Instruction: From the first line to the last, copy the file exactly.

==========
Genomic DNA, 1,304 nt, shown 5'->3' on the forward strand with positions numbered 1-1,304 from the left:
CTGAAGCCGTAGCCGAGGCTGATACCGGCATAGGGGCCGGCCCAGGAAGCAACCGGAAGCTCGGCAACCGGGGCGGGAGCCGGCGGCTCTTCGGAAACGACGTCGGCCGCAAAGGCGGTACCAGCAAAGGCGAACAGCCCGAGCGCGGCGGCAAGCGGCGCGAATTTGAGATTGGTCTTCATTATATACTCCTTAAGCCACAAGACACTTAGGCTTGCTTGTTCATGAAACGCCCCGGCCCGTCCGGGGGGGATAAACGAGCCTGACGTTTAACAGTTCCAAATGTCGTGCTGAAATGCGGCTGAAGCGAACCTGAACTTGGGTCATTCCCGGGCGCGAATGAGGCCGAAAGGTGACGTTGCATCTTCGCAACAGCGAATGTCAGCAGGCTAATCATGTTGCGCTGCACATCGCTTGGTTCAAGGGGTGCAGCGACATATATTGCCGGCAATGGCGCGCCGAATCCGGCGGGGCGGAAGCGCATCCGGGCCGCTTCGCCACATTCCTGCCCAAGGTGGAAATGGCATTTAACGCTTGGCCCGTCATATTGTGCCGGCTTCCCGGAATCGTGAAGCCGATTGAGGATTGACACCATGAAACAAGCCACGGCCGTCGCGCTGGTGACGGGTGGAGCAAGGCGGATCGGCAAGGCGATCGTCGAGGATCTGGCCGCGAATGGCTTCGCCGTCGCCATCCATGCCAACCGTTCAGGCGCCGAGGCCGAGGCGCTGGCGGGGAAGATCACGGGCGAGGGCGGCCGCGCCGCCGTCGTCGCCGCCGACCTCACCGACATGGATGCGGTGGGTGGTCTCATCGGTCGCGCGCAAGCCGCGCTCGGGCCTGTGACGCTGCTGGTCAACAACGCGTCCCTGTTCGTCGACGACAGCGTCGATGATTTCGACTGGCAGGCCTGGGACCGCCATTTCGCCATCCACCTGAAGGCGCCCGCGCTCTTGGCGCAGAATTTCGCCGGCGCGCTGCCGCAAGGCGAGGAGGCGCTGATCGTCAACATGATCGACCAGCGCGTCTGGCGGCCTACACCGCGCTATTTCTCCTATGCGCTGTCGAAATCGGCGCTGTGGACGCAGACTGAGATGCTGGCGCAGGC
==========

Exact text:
Genomic DNA, 1,304 nt, shown 5'->3' on the forward strand with positions numbered 1-1,304 from the left:
CTGAAGCCGTAGCCGAGGCTGATACCGGCATAGGGGCCGGCCCAGGAAGCAACCGGAAGCTCGGCAACCGGGGCGGGAGCCGGCGGCTCTTCGGAAACGACGTCGGCCGCAAAGGCGGTACCAGCAAAGGCGAACAGCCCGAGCGCGGCGGCAAGCGGCGCGAATTTGAGATTGGTCTTCATTATATACTCCTTAAGCCACAAGACACTTAGGCTTGCTTGTTCATGAAACGCCCCGGCCCGTCCGGGGGGGATAAACGAGCCTGACGTTTAACAGTTCCAAATGTCGTGCTGAAATGCGGCTGAAGCGAACCTGAACTTGGGTCATTCCCGGGCGCGAATGAGGCCGAAAGGTGACGTTGCATCTTCGCAACAGCGAATGTCAGCAGGCTAATCATGTTGCGCTGCACATCGCTTGGTTCAAGGGGTGCAGCGACATATATTGCCGGCAATGGCGCGCCGAATCCGGCGGGGCGGAAGCGCATCCGGGCCGCTTCGCCACATTCCTGCCCAAGGTGGAAATGGCATTTAACGCTTGGCCCGTCATATTGTGCCGGCTTCCCGGAATCGTGAAGCCGATTGAGGATTGACACCATGAAACAAGCCACGGCCGTCGCGCTGGTGACGGGTGGAGCAAGGCGGATCGGCAAGGCGATCGTCGAGGATCTGGCCGCGAATGGCTTCGCCGTCGCCATCCATGCCAACCGTTCAGGCGCCGAGGCCGAGGCGCTGGCGGGGAAGATCACGGGCGAGGGCGGCCGCGCCGCCGTCGTCGCCGCCGACCTCACCGACATGGATGCGGTGGGTGGTCTCATCGGTCGCGCGCAAGCCGCGCTCGGGCCTGTGACGCTGCTGGTCAACAACGCGTCCCTGTTCGTCGACGACAGCGTCGATGATTTCGACTGGCAGGCCTGGGACCGCCATTTCGCCATCCACCTGAAGGCGCCCGCGCTCTTGGCGCAGAATTTCGCCGGCGCGCTGCCGCAAGGCGAGGAGGCGCTGATCGTCAACATGATCGACCAGCGCGTCTGGCGGCCTACACCGCGCTATTTCTCCTATGCGCTGTCGAAATCGGCGCTGTGGACGCAGACTGAGATGCTGGCGCAGGC